relations between the border region's many water, natural-
resource, biological, and human-health related issues. We agree 
that a multi-discipline, binational, scientific approach is 
needed to address these complex, interrelated transboundary 
issues. Additionally, these studies would develop and document 
the tools, scientific methodologies, and procedures for 
collecting and integrating hydrologic, geologic, biologic, and 
other spatial data into a binational geographic information 
system for analysis and modeling applications.
    S. 1957 objectives include expanding existing agreements 
between the USGS, Border states, State Water Resources Research 
Institutes, and appropriate authorities in the United States 
and Mexico to conduct joint investigations; document, manage, 
and share data; and carry out the necessary binational work 
efforts. Such collaboration would produce timely, widely 
accepted scientific products and understanding of each priority 
binational aquifer that is needed by water and natural-resource 
managers to effectively accomplish their missions.
    The role identified for the Department of the Interior in 
this bill is consistent with the USGS leadership role in 
monitoring, interpretation, research, and assessment of the 
health and status of the water and biological resources of the 
Nation. As the Nation's largest water, earth, and biological 
science, and civilian mapping agency, the USGS provides the 
largest single non-regulatory hydrologic investigative and 
research capability in the Nation.
    This proposed scientific collaboration by Federal, State, 
Tribal, and academic institutions touches on many of the 
interdisciplinary core competencies of the USGS. At its heart, 
the proposed collaboration would effectively capitalize on the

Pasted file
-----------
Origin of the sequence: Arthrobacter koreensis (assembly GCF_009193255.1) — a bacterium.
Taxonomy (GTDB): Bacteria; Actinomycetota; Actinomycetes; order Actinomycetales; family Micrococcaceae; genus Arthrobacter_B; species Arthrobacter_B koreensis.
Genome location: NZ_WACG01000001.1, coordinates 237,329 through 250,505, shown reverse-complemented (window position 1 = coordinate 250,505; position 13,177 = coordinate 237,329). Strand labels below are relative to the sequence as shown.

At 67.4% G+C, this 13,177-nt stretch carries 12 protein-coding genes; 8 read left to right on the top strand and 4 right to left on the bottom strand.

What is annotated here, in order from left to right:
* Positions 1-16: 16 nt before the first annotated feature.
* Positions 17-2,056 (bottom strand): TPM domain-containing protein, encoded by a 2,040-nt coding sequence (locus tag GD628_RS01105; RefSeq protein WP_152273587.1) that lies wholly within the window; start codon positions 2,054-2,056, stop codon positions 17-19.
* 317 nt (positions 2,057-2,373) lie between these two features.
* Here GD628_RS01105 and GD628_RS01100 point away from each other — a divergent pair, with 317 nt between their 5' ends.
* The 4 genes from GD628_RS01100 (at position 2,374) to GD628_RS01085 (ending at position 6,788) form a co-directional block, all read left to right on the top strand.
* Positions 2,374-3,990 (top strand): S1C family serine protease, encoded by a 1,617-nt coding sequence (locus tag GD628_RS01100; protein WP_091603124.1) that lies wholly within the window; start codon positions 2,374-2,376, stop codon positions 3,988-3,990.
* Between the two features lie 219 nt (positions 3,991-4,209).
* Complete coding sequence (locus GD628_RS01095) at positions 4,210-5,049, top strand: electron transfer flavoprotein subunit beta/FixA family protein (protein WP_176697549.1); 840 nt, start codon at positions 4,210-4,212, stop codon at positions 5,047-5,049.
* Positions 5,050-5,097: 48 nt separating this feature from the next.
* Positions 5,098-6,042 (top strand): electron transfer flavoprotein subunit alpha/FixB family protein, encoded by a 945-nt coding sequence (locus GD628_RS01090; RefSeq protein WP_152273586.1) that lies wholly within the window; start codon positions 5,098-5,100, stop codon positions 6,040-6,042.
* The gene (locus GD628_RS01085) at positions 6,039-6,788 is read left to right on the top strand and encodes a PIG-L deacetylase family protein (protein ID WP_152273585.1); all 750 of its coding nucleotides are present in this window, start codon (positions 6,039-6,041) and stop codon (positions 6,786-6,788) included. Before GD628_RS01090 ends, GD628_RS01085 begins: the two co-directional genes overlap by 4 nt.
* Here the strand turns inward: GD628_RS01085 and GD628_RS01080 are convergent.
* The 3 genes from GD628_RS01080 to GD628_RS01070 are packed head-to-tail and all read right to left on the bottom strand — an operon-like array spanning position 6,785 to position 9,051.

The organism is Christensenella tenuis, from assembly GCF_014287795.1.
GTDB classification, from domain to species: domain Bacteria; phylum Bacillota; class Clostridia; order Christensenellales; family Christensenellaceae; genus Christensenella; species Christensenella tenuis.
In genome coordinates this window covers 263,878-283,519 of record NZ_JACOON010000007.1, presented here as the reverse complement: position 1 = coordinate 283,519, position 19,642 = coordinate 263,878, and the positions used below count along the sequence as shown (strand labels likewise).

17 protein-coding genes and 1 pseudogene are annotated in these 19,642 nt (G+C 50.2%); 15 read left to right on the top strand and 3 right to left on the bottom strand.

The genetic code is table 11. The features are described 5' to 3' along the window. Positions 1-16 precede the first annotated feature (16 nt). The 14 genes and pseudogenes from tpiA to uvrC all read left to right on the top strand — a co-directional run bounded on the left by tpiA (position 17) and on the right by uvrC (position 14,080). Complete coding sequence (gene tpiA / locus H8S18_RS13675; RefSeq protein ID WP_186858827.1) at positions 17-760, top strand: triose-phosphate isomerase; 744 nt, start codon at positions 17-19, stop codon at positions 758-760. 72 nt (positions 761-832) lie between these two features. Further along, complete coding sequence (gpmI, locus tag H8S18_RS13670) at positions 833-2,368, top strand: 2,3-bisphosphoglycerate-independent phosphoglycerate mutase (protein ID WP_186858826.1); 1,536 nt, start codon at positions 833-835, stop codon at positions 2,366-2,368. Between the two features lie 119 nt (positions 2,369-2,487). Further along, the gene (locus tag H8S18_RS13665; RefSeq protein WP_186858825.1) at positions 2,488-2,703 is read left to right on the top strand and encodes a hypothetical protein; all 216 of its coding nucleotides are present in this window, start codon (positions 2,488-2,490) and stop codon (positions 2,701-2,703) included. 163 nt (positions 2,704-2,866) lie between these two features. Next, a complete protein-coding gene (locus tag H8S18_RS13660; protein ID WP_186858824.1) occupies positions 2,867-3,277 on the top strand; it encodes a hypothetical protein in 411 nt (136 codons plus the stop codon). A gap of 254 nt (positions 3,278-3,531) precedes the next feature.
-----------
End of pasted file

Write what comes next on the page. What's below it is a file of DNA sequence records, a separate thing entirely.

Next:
collective scientific capability and resources of the 
partnering institutions. The integration of this relevant 
science would address the most pressing and complex natural 
resource and environmental problems in these very fragile 
landscapes and complex ecosystems.
    The USGS has been active in a number or relevant programs 
and investigations in the arid southwest and hence has a 
working knowledge of proven methods and innovative technologies 
for effectively characterizing, monitoring, and mapping the 
border region's ground-water resources. We believe we have the 
authority to implement the activities called for in the bill 
and would continue to provide resources to address the goals of 
the S. 1957, provided these activities successfully compete 
against other USGS priorities. In FY 2004, roughly $500,000 
will be spent on such on-the-ground activities by USGS. The 
President's FY 2005 Budget sustains this funding level. USGS 
scientists working from offices in each of the four Border 
states actively participate in these programs and 
investigations, and are called upon by the States and border 
communities to provide essential technical insight and 
understanding for solving critical water supply and natural-
resource problems. Our scientists serve on a large number of 
relevant committees, task forces, and advisory groups in the